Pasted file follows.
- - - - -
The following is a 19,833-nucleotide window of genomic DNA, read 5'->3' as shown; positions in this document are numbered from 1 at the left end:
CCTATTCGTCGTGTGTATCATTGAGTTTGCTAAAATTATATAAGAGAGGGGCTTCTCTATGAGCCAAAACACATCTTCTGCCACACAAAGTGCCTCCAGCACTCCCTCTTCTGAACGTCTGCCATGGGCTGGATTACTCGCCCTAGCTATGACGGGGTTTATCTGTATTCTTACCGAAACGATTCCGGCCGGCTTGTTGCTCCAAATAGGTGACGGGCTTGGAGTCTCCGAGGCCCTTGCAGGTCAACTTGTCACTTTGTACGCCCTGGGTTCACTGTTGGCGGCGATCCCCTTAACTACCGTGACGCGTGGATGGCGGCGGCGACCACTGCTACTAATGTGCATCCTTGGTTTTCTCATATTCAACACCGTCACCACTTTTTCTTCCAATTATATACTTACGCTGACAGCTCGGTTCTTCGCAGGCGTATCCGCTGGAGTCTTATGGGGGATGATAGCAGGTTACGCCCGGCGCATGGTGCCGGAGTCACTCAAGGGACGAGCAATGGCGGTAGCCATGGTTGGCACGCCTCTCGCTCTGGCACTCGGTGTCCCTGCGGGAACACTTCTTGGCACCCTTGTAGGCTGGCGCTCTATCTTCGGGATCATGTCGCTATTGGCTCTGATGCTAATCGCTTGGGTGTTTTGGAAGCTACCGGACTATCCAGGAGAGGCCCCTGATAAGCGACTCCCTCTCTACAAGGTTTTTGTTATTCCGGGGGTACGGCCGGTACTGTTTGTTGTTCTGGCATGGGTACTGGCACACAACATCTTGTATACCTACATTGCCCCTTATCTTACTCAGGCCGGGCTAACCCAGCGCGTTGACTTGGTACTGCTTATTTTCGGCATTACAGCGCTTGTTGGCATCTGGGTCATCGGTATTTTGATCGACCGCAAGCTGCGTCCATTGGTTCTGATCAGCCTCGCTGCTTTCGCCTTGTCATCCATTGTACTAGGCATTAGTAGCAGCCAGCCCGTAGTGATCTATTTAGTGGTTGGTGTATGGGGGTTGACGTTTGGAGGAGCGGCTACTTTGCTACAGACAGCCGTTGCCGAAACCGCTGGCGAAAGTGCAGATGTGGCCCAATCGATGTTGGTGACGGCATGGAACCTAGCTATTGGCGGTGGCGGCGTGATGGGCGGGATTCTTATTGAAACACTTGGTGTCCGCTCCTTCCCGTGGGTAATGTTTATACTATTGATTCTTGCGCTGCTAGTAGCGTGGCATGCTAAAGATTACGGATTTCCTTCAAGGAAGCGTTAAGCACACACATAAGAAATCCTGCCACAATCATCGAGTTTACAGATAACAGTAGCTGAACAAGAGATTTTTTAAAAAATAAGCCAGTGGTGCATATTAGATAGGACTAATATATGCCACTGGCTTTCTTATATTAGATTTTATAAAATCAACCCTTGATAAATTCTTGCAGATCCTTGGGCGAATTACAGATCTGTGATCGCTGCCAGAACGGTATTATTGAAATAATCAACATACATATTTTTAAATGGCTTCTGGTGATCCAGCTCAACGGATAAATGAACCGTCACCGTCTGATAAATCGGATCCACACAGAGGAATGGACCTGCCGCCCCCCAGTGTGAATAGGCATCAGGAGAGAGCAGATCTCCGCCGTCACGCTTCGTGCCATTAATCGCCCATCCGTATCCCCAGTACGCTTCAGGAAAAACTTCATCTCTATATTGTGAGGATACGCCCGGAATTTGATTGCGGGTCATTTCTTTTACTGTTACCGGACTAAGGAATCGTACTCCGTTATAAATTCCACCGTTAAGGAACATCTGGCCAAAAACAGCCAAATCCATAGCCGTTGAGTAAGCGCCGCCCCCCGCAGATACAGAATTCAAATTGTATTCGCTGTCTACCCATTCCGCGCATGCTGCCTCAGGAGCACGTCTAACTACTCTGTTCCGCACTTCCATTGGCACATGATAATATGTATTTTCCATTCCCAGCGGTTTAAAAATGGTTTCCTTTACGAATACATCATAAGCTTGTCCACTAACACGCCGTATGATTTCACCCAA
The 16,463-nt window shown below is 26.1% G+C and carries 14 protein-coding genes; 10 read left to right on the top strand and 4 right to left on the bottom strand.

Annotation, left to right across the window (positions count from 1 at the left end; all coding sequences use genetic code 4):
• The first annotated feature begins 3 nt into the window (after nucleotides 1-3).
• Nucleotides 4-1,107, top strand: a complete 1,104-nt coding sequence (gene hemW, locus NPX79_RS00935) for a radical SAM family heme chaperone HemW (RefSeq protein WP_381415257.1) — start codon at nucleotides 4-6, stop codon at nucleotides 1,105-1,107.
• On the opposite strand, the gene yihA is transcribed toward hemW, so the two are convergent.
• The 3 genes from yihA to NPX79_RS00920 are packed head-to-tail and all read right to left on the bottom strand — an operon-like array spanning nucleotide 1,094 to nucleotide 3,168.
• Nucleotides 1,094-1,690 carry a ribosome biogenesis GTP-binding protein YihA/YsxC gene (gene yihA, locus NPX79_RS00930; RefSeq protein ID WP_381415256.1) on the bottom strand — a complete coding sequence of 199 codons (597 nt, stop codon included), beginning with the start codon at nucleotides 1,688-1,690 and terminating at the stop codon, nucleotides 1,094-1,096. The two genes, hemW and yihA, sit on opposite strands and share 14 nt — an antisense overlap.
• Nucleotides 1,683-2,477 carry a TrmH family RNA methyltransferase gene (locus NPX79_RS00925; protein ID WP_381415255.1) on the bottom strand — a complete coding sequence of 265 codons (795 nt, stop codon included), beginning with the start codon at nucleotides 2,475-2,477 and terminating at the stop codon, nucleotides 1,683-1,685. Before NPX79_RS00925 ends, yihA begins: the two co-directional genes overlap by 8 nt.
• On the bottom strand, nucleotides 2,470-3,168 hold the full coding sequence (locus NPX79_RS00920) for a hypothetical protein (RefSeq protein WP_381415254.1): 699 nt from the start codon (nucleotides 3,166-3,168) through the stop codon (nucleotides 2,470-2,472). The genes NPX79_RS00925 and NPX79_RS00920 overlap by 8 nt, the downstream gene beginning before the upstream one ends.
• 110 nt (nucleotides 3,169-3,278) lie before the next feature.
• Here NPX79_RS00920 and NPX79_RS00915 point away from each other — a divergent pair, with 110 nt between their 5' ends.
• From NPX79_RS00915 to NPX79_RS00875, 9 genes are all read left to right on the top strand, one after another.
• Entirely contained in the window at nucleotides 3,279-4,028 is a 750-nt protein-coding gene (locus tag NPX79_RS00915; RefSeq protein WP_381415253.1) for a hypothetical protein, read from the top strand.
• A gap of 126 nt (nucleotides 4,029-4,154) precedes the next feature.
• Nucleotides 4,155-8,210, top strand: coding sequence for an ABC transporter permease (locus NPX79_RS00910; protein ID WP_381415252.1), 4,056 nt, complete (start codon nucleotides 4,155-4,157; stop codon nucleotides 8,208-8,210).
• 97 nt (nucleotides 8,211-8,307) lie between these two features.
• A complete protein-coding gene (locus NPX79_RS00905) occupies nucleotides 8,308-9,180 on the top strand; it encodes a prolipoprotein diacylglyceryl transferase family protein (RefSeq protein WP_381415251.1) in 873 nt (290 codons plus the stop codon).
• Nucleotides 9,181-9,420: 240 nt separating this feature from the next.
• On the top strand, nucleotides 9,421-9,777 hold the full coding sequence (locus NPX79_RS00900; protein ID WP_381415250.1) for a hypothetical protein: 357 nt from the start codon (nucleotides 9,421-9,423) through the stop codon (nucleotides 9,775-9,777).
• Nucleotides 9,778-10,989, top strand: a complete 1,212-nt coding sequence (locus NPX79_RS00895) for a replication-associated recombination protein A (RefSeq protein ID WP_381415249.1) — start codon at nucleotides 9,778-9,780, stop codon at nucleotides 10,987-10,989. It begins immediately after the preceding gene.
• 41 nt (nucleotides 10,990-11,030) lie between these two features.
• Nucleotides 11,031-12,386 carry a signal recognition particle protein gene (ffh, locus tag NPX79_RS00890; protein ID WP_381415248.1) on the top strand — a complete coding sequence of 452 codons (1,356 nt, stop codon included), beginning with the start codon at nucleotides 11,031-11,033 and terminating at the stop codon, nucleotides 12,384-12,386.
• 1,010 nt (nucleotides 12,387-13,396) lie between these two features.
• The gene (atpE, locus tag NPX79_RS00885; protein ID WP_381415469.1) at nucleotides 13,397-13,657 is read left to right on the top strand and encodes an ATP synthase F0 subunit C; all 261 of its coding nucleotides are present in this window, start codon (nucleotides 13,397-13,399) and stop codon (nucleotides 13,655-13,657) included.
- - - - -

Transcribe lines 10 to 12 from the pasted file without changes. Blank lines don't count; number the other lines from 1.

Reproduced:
• Nucleotides 1,683-2,477 carry a TrmH family RNA methyltransferase gene (locus NPX79_RS00925; protein ID WP_381415255.1) on the bottom strand — a complete coding sequence of 265 codons (795 nt, stop codon included), beginning with the start codon at nucleotides 2,475-2,477 and terminating at the stop codon, nucleotides 1,683-1,685. Before NPX79_RS00925 ends, yihA begins: the two co-directional genes overlap by 8 nt.
• On the bottom strand, nucleotides 2,470-3,168 hold the full coding sequence (locus NPX79_RS00920) for a hypothetical protein (RefSeq protein WP_381415254.1): 699 nt from the start codon (nucleotides 3,166-3,168) through the stop codon (nucleotides 2,470-2,472). The genes NPX79_RS00925 and NPX79_RS00920 overlap by 8 nt, the downstream gene beginning before the upstream one ends.
• 110 nt (nucleotides 3,169-3,278) lie before the next feature.